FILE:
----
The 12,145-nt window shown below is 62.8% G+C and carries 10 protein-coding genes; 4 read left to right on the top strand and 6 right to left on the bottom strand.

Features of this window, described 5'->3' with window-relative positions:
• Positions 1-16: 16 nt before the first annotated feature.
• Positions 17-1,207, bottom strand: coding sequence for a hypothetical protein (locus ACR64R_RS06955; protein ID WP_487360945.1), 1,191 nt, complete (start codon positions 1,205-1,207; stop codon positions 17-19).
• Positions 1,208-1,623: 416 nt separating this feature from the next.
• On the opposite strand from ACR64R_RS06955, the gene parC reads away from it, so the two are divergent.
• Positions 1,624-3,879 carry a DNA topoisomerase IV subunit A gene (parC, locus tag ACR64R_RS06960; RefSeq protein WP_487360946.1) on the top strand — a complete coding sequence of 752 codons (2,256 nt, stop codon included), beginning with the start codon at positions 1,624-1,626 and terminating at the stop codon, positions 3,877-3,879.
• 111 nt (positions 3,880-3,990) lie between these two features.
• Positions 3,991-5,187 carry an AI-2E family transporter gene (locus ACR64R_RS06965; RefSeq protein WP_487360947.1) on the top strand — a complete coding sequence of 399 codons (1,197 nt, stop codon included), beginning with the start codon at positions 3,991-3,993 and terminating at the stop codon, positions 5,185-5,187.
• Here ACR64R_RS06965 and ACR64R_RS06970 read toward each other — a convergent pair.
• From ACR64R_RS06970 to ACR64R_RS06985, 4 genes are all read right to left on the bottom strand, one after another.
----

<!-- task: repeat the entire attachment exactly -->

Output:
The 12,145-nt window shown below is 62.8% G+C and carries 10 protein-coding genes; 4 read left to right on the top strand and 6 right to left on the bottom strand.

Features of this window, described 5'->3' with window-relative positions:
• Positions 1-16: 16 nt before the first annotated feature.
• Positions 17-1,207, bottom strand: coding sequence for a hypothetical protein (locus ACR64R_RS06955; protein ID WP_487360945.1), 1,191 nt, complete (start codon positions 1,205-1,207; stop codon positions 17-19).
• Positions 1,208-1,623: 416 nt separating this feature from the next.
• On the opposite strand from ACR64R_RS06955, the gene parC reads away from it, so the two are divergent.
• Positions 1,624-3,879 carry a DNA topoisomerase IV subunit A gene (parC, locus tag ACR64R_RS06960; RefSeq protein WP_487360946.1) on the top strand — a complete coding sequence of 752 codons (2,256 nt, stop codon included), beginning with the start codon at positions 1,624-1,626 and terminating at the stop codon, positions 3,877-3,879.
• 111 nt (positions 3,880-3,990) lie between these two features.
• Positions 3,991-5,187 carry an AI-2E family transporter gene (locus ACR64R_RS06965; RefSeq protein WP_487360947.1) on the top strand — a complete coding sequence of 399 codons (1,197 nt, stop codon included), beginning with the start codon at positions 3,991-3,993 and terminating at the stop codon, positions 5,185-5,187.
• Here ACR64R_RS06965 and ACR64R_RS06970 read toward each other — a convergent pair.
• From ACR64R_RS06970 to ACR64R_RS06985, 4 genes are all read right to left on the bottom strand, one after another.